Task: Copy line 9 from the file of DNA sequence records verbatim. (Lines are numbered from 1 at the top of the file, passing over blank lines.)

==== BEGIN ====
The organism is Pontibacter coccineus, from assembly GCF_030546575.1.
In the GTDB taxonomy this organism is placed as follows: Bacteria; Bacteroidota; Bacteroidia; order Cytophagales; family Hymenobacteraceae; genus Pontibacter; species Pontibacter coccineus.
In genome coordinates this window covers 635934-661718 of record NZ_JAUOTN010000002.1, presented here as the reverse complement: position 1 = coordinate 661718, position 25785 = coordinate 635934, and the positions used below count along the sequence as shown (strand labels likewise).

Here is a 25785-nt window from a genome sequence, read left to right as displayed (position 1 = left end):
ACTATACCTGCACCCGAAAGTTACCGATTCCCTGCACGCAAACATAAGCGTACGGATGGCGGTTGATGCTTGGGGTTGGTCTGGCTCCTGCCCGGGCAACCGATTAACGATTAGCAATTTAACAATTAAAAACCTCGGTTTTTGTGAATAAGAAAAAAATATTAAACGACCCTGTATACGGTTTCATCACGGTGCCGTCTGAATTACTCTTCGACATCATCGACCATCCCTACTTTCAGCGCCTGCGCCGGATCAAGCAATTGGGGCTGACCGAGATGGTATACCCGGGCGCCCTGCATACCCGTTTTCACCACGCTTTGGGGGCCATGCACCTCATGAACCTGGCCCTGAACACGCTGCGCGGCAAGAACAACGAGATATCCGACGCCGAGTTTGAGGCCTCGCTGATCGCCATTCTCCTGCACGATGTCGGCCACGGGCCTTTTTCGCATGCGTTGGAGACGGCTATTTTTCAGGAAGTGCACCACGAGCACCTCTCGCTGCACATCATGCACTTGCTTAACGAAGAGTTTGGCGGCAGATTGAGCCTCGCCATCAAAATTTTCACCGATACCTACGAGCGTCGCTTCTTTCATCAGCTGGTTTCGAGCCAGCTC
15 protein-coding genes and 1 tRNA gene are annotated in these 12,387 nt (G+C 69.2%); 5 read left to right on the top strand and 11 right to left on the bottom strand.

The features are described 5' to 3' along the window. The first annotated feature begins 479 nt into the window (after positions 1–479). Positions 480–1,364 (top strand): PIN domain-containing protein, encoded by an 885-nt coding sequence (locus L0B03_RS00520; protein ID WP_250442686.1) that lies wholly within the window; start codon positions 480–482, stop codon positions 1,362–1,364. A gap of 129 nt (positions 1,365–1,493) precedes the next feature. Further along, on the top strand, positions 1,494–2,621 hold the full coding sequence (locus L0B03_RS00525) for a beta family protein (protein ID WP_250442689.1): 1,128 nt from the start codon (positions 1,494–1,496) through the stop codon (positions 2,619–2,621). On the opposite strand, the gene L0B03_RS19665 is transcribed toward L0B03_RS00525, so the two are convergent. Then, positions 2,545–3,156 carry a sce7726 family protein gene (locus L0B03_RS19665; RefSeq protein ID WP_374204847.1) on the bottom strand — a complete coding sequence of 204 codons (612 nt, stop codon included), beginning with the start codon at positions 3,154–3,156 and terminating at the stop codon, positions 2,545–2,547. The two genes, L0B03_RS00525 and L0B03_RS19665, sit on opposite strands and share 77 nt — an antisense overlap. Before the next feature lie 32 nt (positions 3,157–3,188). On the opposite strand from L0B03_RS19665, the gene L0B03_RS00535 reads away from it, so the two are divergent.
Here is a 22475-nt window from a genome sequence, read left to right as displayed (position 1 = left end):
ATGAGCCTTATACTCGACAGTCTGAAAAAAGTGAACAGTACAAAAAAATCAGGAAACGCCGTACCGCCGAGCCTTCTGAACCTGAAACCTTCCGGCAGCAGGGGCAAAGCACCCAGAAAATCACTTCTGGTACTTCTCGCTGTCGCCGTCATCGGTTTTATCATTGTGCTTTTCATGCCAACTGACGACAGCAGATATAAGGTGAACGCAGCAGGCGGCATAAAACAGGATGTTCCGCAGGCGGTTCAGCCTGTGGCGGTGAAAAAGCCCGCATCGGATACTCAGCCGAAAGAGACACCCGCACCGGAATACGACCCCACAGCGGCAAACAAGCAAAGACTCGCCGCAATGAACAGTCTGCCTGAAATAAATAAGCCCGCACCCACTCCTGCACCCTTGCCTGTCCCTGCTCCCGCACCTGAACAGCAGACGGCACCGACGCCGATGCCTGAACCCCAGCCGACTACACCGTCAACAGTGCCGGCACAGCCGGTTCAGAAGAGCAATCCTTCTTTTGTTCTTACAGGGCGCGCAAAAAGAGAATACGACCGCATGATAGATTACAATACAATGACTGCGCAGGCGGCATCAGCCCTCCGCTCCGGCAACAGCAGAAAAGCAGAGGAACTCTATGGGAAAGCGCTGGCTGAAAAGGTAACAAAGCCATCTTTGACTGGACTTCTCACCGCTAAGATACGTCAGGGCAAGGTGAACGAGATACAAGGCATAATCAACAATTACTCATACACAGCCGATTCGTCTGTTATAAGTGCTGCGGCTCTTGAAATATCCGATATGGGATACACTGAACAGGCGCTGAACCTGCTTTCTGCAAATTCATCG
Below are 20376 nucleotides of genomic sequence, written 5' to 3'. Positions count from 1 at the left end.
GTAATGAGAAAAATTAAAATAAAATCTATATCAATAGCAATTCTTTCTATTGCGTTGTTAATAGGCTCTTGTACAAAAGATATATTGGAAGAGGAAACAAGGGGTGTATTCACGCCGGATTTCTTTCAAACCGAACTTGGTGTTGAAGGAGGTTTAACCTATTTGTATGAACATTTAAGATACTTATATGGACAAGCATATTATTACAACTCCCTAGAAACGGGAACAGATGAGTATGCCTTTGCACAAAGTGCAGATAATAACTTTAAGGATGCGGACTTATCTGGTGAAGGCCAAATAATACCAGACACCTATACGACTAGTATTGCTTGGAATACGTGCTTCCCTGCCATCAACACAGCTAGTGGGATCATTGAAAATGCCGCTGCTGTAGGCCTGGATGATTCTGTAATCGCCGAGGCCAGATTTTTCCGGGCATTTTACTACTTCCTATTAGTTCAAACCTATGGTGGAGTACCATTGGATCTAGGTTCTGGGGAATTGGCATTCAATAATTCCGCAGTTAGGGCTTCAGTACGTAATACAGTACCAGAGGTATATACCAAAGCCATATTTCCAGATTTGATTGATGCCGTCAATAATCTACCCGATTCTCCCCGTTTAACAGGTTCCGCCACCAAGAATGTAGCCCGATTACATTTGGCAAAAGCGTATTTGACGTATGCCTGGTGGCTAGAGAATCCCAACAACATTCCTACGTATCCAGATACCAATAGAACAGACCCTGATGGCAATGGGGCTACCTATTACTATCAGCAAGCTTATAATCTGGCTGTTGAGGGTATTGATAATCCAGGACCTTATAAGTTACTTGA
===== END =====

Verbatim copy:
ATGAGCCTTATACTCGACAGTCTGAAAAAAGTGAACAGTACAAAAAAATCAGGAAACGCCGTACCGCCGAGCCTTCTGAACCTGAAACCTTCCGGCAGCAGGGGCAAAGCACCCAGAAAATCACTTCTGGTACTTCTCGCTGTCGCCGTCATCGGTTTTATCATTGTGCTTTTCATGCCAACTGACGACAGCAGATATAAGGTGAACGCAGCAGGCGGCATAAAACAGGATGTTCCGCAGGCGGTTCAGCCTGTGGCGGTGAAAAAGCCCGCATCGGATACTCAGCCGAAAGAGACACCCGCACCGGAATACGACCCCACAGCGGCAAACAAGCAAAGACTCGCCGCAATGAACAGTCTGCCTGAAATAAATAAGCCCGCACCCACTCCTGCACCCTTGCCTGTCCCTGCTCCCGCACCTGAACAGCAGACGGCACCGACGCCGATGCCTGAACCCCAGCCGACTACACCGTCAACAGTGCCGGCACAGCCGGTTCAGAAGAGCAATCCTTCTTTTGTTCTTACAGGGCGCGCAAAAAGAGAATACGACCGCATGATAGATTACAATACAATGACTGCGCAGGCGGCATCAGCCCTCCGCTCCGGCAACAGCAGAAAAGCAGAGGAACTCTATGGGAAAGCGCTGGCTGAAAAGGTAACAAAGCCATCTTTGACTGGACTTCTCACCGCTAAGATACGTCAGGGCAAGGTGAACGAGATACAAGGCATAATCAACAATTACTCATACACAGCCGATTCGTCTGTTATAAGTGCTGCGGCTCTTGAAATATCCGATATGGGATACACTGAACAGGCGCTGAACCTGCTTTCTGCAAATTCATCG